By John Seidlitz and Hugo Ibarra
My family recently moved right next to the most diverse zip code in the United States, Irving, Texas (75038). The population is evenly divided between International, African-American, Hispanic, and Anglo residents.
My children were born in San Antonio, known for its rich Hispanic heritage. In Irving, we encountered different cultures and customs. At school, at church, even at Wal-Mart, we observed a rich palette of voices, colors, and clothing. The kids were fascinated by this mix of people which led to questions at dinner.
Why does this city have so many different kinds of people? Why do they come here? What’s a refugee?
My wives mother came here from Mexico decades ago. My grandmother came here from Greece during WWII with only two pairs of clothes and a treasured icon passed down through generations. My grandfather also came here from Germany during the war. We grew up hearing those stories. Our identities were shaped by where our families began so long ago.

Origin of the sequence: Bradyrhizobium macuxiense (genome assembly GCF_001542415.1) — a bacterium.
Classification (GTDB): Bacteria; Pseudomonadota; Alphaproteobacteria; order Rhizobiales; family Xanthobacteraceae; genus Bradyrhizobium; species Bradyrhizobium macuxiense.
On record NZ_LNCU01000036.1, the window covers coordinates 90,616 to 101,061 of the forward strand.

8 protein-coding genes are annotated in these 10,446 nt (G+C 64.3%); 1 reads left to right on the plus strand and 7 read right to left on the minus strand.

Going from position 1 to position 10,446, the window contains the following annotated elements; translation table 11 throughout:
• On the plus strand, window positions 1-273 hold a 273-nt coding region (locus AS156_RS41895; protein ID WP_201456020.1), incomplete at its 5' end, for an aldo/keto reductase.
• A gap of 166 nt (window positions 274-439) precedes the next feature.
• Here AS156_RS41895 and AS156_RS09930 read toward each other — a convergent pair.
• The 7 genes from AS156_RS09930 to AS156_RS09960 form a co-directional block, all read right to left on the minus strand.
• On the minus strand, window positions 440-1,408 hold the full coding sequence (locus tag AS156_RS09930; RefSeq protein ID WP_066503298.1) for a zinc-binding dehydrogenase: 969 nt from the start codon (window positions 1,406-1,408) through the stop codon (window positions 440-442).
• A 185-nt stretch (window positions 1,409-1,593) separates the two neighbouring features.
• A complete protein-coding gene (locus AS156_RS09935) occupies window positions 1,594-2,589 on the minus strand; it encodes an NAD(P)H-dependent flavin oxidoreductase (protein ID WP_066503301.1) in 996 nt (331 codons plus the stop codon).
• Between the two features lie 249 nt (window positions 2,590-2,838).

Here are a few ideas to help children appreciate diverse cultures:
- Tell them where they came from. Share the passed-down stories. Sites such as ancestry.com offer pathways if you do not know your family’s roots.
- Listen to stories of new friends. Read books with your kids about children from other cultures. I wrote Sometimes to help children understand how leaving one country for another is not just a matter of changing zip codes.
- Curiosity is not a bad thing…it’s ok to ask. Teach your children how to ask respectful questions.
Most of all, encourage and enjoy these conversations. Your children will become great ambassadors for their culture and will benefit from learning about others that they encounter along the way.
John Seidlitz, is the author of Sometimes (Canter Press, January 2016), a book that follows the journey of Andrés and his sister, Clara, as they immigrate from Mexico to the United States. They see many strange sights for the first time — the border filled with cars, a strange U.S. town — and wonder why they had to leave their mother behind. As Andrés starts at a new school, he receives encouragement from a beloved teacher, buoying his hopes until he and his sister are finally reunited with their mother. www.canterpress.com